Nietzsche, Friedrich (1844–1900)

DOI: 10.4324/9780415249126-DC057-1
Version: v1,  Published online: 1998
Retrieved May 21, 2019, from

3. The Nachlaß

Nietzsche left behind a large body of unpublished material, his Nachlaß, which technically should include The Antichrist and Ecce Homo, published by his sister in 1895 and 1908 respectively. However, Nietzsche had made arrangements for their publication and prepared a printer’s copy of each. For purposes of understanding his philosophy, these are therefore accorded the same status as his earlier works and are not usually considered to be part of his Nachlaß. This entry gives a very secondary role to the remainder of Nietzsche’s Nachlaß, which includes the relatively polished essays written in the early 1870s (mentioned in §2 of this entry). These essays are informative about Nietzsche’s early views, and are sometimes also thought to provide a clearer statement of his later views of truth and language than do the works he published. The interpretation of Nietzsche’s development offered here supports a very different view: that Nietzsche chose not to publish these essays because he soon progressed beyond them to quite opposed views.

Another issue that divides interpreters concerns the weight to give to the notes of Nietzsche’s later years. Many treat them as material he would have published if he had remained productive for longer. But since he might instead have rejected and disposed of much of this material, others advise great caution in its use. Further, we often cannot determine the use Nietzsche had in mind for particular notes even when he wrote them. Nietzsche composed his books to lead prepared readers to certain views. The rich context and clues for reading supplied by his books, when they are attended to, provide a check on interpretive licence and a basis for getting at Nietzsche’s own thinking that has no parallel in the case of the Nachlaß material. This applies to the entire contents of Der Wille zur Macht (The Will to Power), which some have regarded as Nietzsche’s magnum opus. Although he did announce it as ‘in preparation’, there is evidence that he dropped his plans to publish a work of this title; the book we have is actually a compilation of notes from the years 1883–8 selected from his notebooks and arranged in their present form by his sister and editors appointed by her. Such notes may sometimes help in understanding what Nietzsche actually did publish. But it is difficult to justify giving them priority when they suggest views that differ from and are even contrary to those suggested by a careful reading of Nietzsche’s books (see §§11–12 of this entry).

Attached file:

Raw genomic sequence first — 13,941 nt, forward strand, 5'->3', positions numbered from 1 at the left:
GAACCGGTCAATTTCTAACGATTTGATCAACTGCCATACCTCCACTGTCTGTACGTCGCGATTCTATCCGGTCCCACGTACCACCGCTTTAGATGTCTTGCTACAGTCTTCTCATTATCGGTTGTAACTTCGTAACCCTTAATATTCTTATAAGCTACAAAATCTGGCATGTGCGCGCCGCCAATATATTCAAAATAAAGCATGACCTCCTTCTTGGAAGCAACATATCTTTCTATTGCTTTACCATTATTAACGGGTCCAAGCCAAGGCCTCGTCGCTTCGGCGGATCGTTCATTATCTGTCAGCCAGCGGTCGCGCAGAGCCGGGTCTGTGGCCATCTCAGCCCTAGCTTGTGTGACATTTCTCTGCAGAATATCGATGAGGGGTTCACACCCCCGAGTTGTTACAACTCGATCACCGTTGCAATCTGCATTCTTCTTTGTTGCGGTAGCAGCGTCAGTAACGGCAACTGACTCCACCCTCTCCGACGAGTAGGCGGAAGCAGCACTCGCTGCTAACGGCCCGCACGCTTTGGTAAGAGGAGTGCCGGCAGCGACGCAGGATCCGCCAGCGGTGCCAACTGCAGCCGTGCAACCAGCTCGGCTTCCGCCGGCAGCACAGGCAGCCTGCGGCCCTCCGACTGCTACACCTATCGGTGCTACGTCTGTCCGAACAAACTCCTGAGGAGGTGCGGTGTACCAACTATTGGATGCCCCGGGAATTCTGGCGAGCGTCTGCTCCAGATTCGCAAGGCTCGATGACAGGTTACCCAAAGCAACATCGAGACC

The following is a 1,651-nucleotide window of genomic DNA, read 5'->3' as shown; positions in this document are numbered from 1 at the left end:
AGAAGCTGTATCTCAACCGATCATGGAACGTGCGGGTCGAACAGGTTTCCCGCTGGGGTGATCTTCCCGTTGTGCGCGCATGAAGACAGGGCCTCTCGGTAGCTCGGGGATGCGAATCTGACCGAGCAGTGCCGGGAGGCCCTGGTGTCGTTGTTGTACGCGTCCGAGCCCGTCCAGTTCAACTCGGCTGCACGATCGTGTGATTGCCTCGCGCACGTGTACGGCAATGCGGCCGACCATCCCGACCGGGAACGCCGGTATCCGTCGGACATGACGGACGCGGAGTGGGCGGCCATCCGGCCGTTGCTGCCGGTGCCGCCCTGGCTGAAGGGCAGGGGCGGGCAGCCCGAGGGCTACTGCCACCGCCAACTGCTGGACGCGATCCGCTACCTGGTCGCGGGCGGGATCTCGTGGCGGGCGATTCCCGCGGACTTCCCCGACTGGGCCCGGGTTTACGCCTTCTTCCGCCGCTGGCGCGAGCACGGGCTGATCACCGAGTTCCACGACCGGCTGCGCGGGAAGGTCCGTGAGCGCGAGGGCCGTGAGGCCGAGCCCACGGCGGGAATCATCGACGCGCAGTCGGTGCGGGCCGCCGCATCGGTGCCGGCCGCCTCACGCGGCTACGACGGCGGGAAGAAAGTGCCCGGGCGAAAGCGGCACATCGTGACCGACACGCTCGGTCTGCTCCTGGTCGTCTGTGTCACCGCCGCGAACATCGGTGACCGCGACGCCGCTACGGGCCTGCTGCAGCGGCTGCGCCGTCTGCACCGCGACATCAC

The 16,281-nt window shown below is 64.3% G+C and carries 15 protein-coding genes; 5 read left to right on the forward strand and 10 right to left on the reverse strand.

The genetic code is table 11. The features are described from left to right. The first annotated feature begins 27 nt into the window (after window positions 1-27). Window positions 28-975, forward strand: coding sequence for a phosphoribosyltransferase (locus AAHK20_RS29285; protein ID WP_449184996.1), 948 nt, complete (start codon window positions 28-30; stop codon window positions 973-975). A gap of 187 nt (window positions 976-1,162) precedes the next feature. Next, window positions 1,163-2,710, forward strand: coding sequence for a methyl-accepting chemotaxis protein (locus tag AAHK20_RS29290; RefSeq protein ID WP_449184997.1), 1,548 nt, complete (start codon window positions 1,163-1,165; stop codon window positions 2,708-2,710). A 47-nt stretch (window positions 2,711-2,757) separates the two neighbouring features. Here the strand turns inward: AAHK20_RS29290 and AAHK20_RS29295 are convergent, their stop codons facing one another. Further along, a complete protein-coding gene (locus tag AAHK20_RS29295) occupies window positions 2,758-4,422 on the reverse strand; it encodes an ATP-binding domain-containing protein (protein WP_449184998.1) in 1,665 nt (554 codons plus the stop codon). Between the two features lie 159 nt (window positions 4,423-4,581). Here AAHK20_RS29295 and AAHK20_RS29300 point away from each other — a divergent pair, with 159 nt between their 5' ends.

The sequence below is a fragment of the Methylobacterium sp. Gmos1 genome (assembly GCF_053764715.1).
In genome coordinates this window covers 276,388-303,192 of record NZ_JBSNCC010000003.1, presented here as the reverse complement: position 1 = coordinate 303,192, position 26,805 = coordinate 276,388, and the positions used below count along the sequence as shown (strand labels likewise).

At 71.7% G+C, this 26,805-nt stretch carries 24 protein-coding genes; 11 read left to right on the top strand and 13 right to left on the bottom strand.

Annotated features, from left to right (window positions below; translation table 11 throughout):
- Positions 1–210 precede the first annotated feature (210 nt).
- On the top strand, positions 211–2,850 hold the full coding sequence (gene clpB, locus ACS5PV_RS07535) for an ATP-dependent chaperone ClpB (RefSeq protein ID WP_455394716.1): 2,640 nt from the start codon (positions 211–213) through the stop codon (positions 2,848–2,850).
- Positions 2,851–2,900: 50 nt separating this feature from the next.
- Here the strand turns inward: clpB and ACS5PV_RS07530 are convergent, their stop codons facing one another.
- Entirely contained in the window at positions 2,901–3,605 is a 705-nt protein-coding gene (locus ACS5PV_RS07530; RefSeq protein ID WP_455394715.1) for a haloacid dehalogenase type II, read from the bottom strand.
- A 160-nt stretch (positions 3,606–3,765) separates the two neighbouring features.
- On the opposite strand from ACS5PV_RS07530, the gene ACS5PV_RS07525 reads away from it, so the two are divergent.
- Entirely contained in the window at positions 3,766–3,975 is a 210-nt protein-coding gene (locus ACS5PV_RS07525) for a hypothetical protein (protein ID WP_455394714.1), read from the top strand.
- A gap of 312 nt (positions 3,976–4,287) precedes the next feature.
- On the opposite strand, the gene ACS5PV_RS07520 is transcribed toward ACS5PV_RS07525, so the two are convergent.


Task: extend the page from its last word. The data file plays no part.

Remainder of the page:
Citing this article:
Clark, Maudemarie. The Nachlaß. Nietzsche, Friedrich (1844–1900), 1998, doi:10.4324/9780415249126-DC057-1. Routledge Encyclopedia of Philosophy, Taylor and Francis,
Copyright © 1998-2019 Routledge.

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